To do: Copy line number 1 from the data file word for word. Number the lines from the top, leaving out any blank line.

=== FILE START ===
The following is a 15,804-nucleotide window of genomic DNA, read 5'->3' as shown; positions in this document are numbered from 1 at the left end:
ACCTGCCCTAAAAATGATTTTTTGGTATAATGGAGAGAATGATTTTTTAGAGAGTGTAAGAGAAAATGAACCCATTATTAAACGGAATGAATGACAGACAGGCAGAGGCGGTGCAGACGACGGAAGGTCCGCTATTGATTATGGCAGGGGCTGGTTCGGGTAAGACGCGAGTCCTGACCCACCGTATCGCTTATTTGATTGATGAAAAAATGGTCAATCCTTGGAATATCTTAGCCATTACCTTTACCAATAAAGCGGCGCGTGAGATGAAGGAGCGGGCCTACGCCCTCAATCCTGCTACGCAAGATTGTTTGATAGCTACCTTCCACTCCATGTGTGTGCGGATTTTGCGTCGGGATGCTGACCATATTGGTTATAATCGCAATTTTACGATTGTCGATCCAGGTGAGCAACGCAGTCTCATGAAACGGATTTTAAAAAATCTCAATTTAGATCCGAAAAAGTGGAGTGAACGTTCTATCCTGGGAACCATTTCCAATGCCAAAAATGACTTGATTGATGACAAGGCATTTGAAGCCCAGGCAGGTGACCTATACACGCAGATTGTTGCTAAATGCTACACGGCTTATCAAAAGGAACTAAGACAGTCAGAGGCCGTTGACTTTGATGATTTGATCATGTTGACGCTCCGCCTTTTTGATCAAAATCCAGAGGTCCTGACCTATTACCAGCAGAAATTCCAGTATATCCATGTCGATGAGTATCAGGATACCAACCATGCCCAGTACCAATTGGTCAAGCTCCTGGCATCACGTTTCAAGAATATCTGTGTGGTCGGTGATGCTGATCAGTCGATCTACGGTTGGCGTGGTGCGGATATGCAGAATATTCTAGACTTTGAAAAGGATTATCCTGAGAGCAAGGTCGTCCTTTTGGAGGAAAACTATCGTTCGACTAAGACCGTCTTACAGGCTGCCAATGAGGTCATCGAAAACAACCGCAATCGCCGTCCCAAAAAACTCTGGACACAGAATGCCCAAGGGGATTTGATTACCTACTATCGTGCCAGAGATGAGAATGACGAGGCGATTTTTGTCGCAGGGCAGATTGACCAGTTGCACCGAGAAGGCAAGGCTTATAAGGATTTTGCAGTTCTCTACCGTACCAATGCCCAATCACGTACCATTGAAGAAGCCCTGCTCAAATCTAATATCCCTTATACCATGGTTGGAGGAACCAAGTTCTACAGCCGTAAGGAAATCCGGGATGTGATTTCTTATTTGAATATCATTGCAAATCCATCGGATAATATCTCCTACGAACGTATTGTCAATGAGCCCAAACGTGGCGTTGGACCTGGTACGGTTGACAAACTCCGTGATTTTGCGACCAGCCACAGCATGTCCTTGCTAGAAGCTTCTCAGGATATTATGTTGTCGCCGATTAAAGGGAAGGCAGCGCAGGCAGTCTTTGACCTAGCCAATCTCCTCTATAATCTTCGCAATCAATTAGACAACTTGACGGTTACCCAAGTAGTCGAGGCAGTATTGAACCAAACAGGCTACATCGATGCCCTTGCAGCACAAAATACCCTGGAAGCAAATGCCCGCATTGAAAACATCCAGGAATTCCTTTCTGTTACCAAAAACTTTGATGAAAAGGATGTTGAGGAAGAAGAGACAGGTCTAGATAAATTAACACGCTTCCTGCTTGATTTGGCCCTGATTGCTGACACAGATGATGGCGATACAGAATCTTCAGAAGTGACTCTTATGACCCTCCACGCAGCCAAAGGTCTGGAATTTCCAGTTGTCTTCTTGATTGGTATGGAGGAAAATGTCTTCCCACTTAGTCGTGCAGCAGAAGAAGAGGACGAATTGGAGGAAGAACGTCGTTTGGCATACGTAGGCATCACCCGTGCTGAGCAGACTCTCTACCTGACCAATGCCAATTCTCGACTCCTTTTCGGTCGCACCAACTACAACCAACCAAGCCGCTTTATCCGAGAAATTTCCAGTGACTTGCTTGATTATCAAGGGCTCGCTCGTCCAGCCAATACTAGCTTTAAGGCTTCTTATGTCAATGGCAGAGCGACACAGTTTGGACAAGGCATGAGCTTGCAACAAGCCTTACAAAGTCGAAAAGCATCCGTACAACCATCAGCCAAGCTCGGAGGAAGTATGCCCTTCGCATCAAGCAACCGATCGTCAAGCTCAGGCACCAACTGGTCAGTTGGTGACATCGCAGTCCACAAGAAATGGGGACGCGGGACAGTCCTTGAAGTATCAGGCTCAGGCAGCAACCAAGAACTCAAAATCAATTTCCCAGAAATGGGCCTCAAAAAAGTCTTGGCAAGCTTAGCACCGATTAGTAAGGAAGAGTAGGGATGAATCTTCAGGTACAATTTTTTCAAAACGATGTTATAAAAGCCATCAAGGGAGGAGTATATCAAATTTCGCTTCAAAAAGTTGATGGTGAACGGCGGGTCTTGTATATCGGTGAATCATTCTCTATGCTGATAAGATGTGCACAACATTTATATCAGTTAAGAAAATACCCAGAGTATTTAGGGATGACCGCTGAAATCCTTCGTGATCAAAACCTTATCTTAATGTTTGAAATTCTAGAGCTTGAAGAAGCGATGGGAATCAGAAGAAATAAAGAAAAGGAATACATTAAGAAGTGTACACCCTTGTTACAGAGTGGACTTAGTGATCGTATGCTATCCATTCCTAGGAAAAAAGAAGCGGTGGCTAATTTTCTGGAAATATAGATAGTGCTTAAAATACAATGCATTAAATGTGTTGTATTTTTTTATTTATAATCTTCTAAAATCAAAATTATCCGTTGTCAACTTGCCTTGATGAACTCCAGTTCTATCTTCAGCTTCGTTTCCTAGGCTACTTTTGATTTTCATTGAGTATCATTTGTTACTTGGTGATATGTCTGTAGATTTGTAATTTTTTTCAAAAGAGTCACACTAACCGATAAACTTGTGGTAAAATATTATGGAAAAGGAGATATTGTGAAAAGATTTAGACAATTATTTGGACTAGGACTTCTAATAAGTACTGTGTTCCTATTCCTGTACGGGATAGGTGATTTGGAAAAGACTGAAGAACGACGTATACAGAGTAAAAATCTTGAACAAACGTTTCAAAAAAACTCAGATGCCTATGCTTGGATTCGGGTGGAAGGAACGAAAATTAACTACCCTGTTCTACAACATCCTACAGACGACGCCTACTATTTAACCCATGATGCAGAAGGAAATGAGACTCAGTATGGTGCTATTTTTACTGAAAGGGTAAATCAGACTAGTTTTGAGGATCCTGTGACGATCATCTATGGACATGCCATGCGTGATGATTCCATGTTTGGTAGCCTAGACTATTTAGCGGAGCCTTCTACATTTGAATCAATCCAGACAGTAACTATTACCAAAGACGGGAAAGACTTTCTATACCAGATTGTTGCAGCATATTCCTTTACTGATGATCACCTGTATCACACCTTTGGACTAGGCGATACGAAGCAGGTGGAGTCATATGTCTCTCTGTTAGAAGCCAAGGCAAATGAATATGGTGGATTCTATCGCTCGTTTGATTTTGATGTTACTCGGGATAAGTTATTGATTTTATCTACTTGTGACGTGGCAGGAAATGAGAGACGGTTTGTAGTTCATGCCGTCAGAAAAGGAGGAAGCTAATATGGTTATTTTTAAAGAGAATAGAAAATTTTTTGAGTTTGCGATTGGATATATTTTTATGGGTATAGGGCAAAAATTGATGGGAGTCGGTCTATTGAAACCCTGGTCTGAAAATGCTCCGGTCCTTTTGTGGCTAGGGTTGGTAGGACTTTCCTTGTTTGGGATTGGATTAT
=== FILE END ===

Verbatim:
The following is a 15,804-nucleotide window of genomic DNA, read 5'->3' as shown; positions in this document are numbered from 1 at the left end: